In this film, our heroine, Jay (Maika Monroe, mixing vulnerability with self-assuredness), gets one hell of a “sex talk” when she learns her partner has marked her with a murderous demon that pursues its target slowly, but ceaselessly. The only way to dodge its pursuit: pass it on to a new sexual partner.
A good horror movie makes you squirm first, ask questions later. It Follows, the second feature from David Robert Mitchell, is such a thorough deconstruction of horror tropes (Something’s coming for you!) and themes (Sex kills!) that it removes a lot of shorthand and clichés the genre usually uses to fill in audiences quickly. This leads to some confusion as to story logic, like specifics of how the titular “It” works (Cue Clinton-esque questions of the definition of “sex”) and certain characters’ behaviors (take off those damn heels!), but it also creates an exhilarating sense of going off the map—a palpable feeling that anything could happen. As a low-budget indie director, Mitchell knows that dread of the unknown is an asset both cost-effective and priceless.
Mitchell uses every tool at his disposal to create menace in the presence of the shape-shifting creature…but especially in its absence. Obscured focus, shots lingering on empty space, and breathless waiting periods act as exquisite hype-men for the approaching threat. No tool in Mitchell’s kit is more effective than the excellent music by Disasterpeace, which resembles the iconic horror scores of John Carpenter (Halloween, The Thing) and Charles Bernstein (The Entity, A Nightmare on Elm Street). Retro style is all the rage with genre movies these days, but here Mitchell utilizes that style to add substance to Follows’ dream logic and surreal atmosphere. Anachronistic artifacts like classic cars and porno mags clash with modern cell phones, all in the arena of Detroit’s living ruins (beautifully photographed by director of photography Mike Gioulakis), until It Follows seems to exist in a bubble you can only run laps around without escaping.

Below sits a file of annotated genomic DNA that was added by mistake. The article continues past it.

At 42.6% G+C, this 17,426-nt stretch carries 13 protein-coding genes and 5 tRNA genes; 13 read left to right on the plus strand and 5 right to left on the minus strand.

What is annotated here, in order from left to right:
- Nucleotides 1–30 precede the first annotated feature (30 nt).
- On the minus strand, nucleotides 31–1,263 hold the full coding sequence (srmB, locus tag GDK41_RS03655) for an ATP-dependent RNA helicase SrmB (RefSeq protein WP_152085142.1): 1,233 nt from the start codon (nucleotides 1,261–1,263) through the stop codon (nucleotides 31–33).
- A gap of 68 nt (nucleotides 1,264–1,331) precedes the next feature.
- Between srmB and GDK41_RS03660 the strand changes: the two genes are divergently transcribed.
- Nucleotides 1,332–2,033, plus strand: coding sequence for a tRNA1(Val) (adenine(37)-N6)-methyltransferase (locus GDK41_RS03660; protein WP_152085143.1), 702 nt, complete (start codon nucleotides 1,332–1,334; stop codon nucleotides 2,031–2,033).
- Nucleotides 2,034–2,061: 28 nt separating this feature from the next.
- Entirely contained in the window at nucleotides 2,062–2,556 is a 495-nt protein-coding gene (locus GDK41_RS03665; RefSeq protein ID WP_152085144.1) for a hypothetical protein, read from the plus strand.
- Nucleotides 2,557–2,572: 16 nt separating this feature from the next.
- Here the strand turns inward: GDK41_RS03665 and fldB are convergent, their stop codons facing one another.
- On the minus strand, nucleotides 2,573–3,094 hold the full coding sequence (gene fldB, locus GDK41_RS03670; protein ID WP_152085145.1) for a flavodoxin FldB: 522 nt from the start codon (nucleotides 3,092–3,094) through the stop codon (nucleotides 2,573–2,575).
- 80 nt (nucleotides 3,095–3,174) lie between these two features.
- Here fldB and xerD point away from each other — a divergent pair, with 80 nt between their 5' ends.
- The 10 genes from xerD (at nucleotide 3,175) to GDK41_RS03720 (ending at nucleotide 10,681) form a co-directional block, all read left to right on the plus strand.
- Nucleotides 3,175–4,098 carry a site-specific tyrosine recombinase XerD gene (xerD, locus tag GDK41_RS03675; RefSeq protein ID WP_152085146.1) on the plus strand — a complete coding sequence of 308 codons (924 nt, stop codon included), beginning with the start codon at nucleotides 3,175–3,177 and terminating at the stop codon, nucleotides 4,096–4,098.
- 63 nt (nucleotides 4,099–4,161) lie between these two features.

Unfortunately, not everything in this nightmare is memorable. Though Mitchell’s previous film, the coming-of-age drama The Myth of the American Sleepover, gave him a great eye for sincerity and authentic performances, many of Follows’ characters rely on props (a wine glass here, a junk-food habit there) instead of distinctive personalities. The film’s patterns start to get repetitive to a fault, and without enough escalation it seems to end with neither a bang nor a whisper, just a shrug of dissatisfaction.
But flaws are inevitable in attempting something personal and unusual, and the frightening risks Mitchell takes are more than worthwhile. His film is less interested in obvious STD metaphors like body horror and contagion panic than the perpetual melancholy that comes with an even more universal terror: disillusionment. Jay and her friends have been sitting around, waiting for life to happen, but in between sexual encounters and day-to-day disappointments, death came knocking instead. FL